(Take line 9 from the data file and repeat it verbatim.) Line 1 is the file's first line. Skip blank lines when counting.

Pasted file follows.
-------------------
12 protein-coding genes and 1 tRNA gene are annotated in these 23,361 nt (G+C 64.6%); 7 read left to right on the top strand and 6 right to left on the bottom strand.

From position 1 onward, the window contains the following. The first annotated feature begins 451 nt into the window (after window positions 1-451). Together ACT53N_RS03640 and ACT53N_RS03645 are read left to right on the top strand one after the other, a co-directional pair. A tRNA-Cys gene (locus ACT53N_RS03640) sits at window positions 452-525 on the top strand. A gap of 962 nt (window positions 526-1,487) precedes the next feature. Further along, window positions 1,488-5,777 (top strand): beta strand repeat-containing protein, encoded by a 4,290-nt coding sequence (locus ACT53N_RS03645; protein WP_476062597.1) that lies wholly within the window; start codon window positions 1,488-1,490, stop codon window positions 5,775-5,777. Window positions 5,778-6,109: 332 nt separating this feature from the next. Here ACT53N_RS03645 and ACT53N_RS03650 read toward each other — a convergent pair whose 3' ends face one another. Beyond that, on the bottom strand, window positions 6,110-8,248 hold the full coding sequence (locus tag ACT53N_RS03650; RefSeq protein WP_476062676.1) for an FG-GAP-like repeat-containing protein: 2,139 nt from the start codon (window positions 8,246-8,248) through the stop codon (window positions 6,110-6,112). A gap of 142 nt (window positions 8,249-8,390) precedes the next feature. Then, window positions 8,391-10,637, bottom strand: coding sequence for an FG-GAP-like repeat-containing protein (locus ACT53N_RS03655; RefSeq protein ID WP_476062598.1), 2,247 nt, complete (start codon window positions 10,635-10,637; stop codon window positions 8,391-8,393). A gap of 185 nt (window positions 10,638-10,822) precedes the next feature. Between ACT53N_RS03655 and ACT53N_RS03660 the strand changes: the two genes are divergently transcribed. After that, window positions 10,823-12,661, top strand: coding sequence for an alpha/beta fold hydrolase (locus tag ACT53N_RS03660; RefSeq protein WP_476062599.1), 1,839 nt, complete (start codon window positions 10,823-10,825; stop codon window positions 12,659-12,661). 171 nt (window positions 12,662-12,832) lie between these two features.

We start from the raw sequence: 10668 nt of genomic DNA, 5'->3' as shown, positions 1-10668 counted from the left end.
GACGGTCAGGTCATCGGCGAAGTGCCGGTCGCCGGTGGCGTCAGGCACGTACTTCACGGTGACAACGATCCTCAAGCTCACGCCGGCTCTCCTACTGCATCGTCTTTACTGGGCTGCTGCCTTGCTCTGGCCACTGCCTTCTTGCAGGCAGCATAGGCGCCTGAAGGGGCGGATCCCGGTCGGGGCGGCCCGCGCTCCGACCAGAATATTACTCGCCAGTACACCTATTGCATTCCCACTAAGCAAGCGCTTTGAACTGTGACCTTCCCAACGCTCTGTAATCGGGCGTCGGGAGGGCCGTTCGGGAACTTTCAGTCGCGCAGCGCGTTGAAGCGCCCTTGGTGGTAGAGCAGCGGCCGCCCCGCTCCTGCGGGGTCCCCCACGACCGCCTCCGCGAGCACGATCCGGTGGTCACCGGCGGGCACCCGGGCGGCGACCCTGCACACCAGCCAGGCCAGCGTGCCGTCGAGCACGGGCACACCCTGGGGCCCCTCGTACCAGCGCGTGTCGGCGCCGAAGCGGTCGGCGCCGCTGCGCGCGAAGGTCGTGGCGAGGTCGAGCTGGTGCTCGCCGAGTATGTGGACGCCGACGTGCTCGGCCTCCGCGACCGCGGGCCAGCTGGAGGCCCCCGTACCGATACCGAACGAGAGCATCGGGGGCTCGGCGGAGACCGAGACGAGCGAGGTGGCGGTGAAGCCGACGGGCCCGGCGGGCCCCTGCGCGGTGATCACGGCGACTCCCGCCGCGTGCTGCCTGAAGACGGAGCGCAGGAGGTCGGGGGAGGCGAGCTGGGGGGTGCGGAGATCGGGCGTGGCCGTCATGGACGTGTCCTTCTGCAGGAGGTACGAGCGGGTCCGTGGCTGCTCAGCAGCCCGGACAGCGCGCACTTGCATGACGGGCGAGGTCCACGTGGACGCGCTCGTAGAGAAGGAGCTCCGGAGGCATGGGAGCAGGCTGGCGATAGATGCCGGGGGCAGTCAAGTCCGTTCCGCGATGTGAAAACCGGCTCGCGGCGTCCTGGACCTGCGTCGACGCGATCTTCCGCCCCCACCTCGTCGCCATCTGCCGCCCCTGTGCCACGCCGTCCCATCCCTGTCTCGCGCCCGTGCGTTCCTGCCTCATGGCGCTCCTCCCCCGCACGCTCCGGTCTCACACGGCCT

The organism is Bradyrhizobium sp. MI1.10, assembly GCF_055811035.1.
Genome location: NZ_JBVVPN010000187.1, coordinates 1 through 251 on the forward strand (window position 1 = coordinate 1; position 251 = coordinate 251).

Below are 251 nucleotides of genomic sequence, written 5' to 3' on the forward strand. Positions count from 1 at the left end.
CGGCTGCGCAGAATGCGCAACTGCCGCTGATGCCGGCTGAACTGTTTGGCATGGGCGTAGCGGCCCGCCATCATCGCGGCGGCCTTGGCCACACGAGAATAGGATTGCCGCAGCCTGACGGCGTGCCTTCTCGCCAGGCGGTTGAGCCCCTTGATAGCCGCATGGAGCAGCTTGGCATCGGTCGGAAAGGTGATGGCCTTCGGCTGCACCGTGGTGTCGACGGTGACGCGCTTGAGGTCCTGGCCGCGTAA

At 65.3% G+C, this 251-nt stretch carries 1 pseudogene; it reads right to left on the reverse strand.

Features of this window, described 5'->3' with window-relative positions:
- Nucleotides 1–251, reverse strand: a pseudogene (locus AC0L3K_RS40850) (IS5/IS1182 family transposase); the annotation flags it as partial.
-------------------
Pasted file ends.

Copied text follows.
At 65.3% G+C, this 251-nt stretch carries 1 pseudogene; it reads right to left on the reverse strand.